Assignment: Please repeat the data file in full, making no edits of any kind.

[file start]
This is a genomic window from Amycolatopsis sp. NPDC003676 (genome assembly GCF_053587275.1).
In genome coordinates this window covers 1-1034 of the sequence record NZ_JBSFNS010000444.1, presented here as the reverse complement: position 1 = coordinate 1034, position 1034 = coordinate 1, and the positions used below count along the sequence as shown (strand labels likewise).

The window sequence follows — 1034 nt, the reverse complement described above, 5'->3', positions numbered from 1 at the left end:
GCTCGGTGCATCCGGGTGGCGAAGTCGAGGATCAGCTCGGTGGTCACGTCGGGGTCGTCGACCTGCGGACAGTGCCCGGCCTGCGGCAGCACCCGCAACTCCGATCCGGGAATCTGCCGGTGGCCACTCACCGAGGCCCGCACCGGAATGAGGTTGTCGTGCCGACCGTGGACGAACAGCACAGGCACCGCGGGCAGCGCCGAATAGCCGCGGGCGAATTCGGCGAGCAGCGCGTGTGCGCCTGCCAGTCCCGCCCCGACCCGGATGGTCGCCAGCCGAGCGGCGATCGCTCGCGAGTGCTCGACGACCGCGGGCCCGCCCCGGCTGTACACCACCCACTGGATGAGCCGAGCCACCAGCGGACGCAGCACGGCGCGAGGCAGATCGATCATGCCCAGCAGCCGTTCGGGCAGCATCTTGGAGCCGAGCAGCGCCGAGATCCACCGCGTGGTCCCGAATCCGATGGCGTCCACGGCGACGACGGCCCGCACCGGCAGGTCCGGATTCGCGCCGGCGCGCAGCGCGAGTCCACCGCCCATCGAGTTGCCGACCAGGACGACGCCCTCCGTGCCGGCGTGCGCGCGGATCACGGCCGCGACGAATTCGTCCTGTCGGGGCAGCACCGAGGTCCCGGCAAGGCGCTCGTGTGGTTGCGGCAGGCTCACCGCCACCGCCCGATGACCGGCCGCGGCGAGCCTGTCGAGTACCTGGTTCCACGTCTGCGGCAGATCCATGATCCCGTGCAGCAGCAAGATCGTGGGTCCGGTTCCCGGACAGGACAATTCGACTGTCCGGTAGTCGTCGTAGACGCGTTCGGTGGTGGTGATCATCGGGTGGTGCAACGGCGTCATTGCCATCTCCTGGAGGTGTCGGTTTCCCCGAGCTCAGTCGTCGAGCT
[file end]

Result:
This is a genomic window from Amycolatopsis sp. NPDC003676 (genome assembly GCF_053587275.1).
In genome coordinates this window covers 1-1034 of the sequence record NZ_JBSFNS010000444.1, presented here as the reverse complement: position 1 = coordinate 1034, position 1034 = coordinate 1, and the positions used below count along the sequence as shown (strand labels likewise).

The window sequence follows — 1034 nt, the reverse complement described above, 5'->3', positions numbered from 1 at the left end:
GCTCGGTGCATCCGGGTGGCGAAGTCGAGGATCAGCTCGGTGGTCACGTCGGGGTCGTCGACCTGCGGACAGTGCCCGGCCTGCGGCAGCACCCGCAACTCCGATCCGGGAATCTGCCGGTGGCCACTCACCGAGGCCCGCACCGGAATGAGGTTGTCGTGCCGACCGTGGACGAACAGCACAGGCACCGCGGGCAGCGCCGAATAGCCGCGGGCGAATTCGGCGAGCAGCGCGTGTGCGCCTGCCAGTCCCGCCCCGACCCGGATGGTCGCCAGCCGAGCGGCGATCGCTCGCGAGTGCTCGACGACCGCGGGCCCGCCCCGGCTGTACACCACCCACTGGATGAGCCGAGCCACCAGCGGACGCAGCACGGCGCGAGGCAGATCGATCATGCCCAGCAGCCGTTCGGGCAGCATCTTGGAGCCGAGCAGCGCCGAGATCCACCGCGTGGTCCCGAATCCGATGGCGTCCACGGCGACGACGGCCCGCACCGGCAGGTCCGGATTCGCGCCGGCGCGCAGCGCGAGTCCACCGCCCATCGAGTTGCCGACCAGGACGACGCCCTCCGTGCCGGCGTGCGCGCGGATCACGGCCGCGACGAATTCGTCCTGTCGGGGCAGCACCGAGGTCCCGGCAAGGCGCTCGTGTGGTTGCGGCAGGCTCACCGCCACCGCCCGATGACCGGCCGCGGCGAGCCTGTCGAGTACCTGGTTCCACGTCTGCGGCAGATCCATGATCCCGTGCAGCAGCAAGATCGTGGGTCCGGTTCCCGGACAGGACAATTCGACTGTCCGGTAGTCGTCGTAGACGCGTTCGGTGGTGGTGATCATCGGGTGGTGCAACGGCGTCATTGCCATCTCCTGGAGGTGTCGGTTTCCCCGAGCTCAGTCGTCGAGCT